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Will Morton’s Neuroma Resolve on Its Own?

 Will Morton’s Neuroma Resolve on Its Own?

Pain is a warning signal to your brain that some part of your body is either diseased or injured and needs help. If you experience pain in the ball of your foot and between your third and fourth toes, you shouldn’t ignore it. It might be a sign of a problem with the structure of your foot, commonly known as Morton’s neuroma.

At All Care Foot & Ankle Center, our team of expert podiatrists diagnose and treat Morton’s neuroma at our Arlington and Dallas, Texas, offices. We get asked a lot if the neuroma will resolve on its own. Generally, the answer is no, but we have a number of conservative treatment options that can relieve your pain. 

Here’s what you need to know about the condition.

What is Morton’s neuroma?

Morton’s neuroma is a podiatric condition that affects the ball of your foot, the region located between the long metatarsals (foot bones) and the phalanges (toe bones). If the nerve running between the bones becomes inflamed, you feel the pain on the bottom of your foot between the third and fourth toes. The pain from the inflammation can make it difficult to walk comfortably.

The most common cause of Morton’s neuroma is wearing the wrong type of shoes — specifically high heels with a narrow toe box. The shoe exerts pressure on the toes because there isn’t enough room, and the unnatural angle of the foot compresses the nerve, leading to inflammation and irritation.

Calling the condition a “neuroma” is actually misleading because neuromas are noncancerous tumors that form when extra nerve tissue grows on nerves throughout the body. In the case of Morton’s neuroma, though, there’s no extra tissue and no tumor. It’s the tissue that normally surrounds the nerve that becomes inflamed and grows.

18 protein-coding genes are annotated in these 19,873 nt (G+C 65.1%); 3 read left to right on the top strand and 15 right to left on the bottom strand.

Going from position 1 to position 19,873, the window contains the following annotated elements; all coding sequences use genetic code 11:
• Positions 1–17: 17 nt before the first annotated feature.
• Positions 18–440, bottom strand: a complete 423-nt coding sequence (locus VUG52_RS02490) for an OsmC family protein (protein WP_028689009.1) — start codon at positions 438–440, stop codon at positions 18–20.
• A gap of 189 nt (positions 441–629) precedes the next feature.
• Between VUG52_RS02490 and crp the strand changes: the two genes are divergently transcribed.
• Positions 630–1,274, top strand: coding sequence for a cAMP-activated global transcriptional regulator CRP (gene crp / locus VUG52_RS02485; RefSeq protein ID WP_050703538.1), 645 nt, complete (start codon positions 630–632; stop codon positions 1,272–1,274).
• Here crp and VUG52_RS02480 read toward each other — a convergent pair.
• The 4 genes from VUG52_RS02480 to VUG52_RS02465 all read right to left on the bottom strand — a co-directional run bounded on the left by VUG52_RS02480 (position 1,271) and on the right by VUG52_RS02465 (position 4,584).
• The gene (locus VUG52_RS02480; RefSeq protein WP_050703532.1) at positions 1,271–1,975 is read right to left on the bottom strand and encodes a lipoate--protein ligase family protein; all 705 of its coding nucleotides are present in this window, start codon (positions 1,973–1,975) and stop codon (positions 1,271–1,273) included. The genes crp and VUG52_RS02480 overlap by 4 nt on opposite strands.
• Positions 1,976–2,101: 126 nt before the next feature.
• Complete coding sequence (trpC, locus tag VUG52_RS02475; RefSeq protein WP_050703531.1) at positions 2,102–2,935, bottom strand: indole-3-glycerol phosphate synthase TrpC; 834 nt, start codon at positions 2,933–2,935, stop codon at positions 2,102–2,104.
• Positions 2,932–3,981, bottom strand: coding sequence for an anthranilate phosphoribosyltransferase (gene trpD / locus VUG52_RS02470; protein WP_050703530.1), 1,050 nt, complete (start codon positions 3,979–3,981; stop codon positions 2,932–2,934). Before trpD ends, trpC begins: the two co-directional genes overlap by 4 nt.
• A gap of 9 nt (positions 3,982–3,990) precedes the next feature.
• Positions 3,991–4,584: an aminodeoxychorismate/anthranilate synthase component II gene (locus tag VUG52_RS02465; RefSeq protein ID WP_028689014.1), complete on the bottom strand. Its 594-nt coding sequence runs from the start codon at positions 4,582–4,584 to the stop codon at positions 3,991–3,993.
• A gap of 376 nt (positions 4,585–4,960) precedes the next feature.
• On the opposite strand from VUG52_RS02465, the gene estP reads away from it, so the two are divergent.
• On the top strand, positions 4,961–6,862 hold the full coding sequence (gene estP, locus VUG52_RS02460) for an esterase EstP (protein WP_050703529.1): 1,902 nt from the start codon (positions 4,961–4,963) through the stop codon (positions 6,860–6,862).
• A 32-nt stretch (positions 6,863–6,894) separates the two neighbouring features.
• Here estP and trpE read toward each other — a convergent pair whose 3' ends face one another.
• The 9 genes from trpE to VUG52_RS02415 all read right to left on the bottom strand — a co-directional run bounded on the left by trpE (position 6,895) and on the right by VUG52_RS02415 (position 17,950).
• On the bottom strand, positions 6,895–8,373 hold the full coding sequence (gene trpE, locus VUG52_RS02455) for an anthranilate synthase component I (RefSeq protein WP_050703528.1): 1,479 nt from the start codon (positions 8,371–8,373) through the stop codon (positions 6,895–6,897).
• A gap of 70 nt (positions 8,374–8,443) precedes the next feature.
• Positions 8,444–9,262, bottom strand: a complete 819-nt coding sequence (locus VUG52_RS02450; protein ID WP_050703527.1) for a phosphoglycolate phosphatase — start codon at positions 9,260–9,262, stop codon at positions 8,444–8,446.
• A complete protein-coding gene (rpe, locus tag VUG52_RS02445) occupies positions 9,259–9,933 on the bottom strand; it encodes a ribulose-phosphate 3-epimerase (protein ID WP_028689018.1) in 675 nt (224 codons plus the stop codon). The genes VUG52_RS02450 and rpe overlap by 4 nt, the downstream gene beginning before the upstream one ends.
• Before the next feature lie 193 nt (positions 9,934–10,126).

Morton’s neuroma is fairly common, with about 1 in 3 people affected. Women, though, are 8-10 times more likely to develop it than men. That’s mostly because they’re more likely to wear high heels and other constricting shoes.

Morton’s neuroma symptoms

Looking at your foot, there are no visible signs of the neuroma — no tumor, lump, or growth. There may, however, be some swelling between the third and fourth (or occasionally the second and third) toes. 

You’re also likely to feel some pain in the ball of your foot. It usually starts slowly, so if you’re in the early stages, simply massaging your foot may alleviate it.

Neuroma symptoms include:

Symptoms generally worsen over time, which is why you should get treatment as soon as possible.

Will Morton’s neuroma resolve on its own?

As we’ve indicated above, Morton’s neuroma doesn’t resolve on its own; however, there are a number of treatments that can relieve the symptoms, so coming into All Care Foot & Ankle Center can help you address the issue effectively.

Our team usually diagnoses Morton’s neuroma based on your symptoms, a physical exam, and imaging tests. X-rays can’t show the neuroma, but they can help rule out other possible causes (e.g., stress fracture or arthritis). An ultrasound or an MRI scan can confirm the diagnosis.

The doctor may also perform an electromyography (EMG), a test that measures the electrical activity of nerves and muscles. Like an X-ray, it’s a test that rules out other conditions that can cause similar symptoms to a neuroma.

Once we confirm the diagnosis, our team draws up a treatment plan based on the severity of your symptoms and the specifics of the affected nerve’s structure. If the neuroma is in its early stages, conservative options usually do the trick:

Orthotics are another common, completely noninvasive option to alleviate your symptoms. They’re customized shoe inserts that provide cushioning and support that help take the pressure off the painful nerve. Metatarsal pads can also offload the stress.

Our team only recommends surgery If all conservative options have failed. The most common procedure performed is a neurectomy, where he removes the overgrowth of the nerve tissue. Or he may choose radiofrequency ablation. In this treatment, he heats and deactivates the nerve, thereby alleviating the pain.

If you’re struggling with pain in the ball of your foot, you need treatment, and All Care Foot & Ankle Center, can help. To get started, book a consultation online today.

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